Speaking at an event to mark the 50th Anniversary of the establishment of the Non-Alignment Movement in Serbia, Nkoana-Mashabane said developed nations also needed to realise that adaptation needs for developing countries depend on emission reduction ambition of all parties.
South Africa is this year's host to the Conference of the Parties to the United Nations Framework Convention on Climate Change, and the country hopes to follow on the relative progress made at last year's negotiations in Cancun, Mexico.
The conference in Durban takes place at a time when the expiry in 2012 of the 1997 Kyoto Protocol, which bound nearly 40 countries to specific emission reduction targets, looms.
Decisions on the future of the treaty were deferred until the Durban summit. It remains to be seen whether countries will sign up for a second commitment period to cut emissions beyond 2012.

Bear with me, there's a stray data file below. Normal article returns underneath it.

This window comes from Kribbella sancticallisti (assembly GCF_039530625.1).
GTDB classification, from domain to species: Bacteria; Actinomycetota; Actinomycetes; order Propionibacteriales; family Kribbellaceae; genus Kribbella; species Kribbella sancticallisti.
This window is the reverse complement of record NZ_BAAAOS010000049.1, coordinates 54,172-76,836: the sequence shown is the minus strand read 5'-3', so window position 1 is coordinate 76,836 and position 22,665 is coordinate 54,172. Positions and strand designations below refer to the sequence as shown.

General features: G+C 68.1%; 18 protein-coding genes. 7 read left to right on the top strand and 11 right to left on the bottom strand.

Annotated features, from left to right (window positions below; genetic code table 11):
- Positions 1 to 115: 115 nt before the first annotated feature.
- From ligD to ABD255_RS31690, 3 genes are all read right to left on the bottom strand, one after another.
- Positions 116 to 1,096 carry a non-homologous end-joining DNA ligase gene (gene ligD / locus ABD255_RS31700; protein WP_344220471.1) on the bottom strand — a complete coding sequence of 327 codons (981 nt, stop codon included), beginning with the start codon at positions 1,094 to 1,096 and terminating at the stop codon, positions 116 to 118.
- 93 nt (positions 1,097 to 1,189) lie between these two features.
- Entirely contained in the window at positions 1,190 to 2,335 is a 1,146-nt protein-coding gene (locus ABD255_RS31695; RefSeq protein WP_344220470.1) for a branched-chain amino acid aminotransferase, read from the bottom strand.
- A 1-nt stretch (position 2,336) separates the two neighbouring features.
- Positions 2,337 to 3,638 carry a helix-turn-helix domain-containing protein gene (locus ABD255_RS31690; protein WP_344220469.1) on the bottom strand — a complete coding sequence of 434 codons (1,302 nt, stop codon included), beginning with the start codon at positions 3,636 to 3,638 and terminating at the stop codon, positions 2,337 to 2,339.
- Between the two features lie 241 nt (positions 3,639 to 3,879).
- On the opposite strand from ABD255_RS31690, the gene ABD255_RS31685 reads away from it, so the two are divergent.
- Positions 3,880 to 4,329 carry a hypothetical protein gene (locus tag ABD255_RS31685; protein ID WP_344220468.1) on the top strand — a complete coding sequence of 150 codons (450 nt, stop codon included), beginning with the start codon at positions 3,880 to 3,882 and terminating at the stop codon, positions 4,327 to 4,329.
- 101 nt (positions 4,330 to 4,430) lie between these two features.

But the minister said agreement on the balance between the 2nd Commitment Period of the Kyoto Protocol and a comparable emission reduction regime for non-Kyoto Parties, was central to the outcome of the Durban Conference.
South Africa had every intention to utilise all opportunities to advance the COP17 process to ensure that Durban was a success, she said.
"We are humbled by the support we continue to receive from parties and international organisations as we move towards Durban. This, to us, is a demonstration of our collective commitment to save this planet that has been loaned to us by our forbearers for safe-keeping for future generations."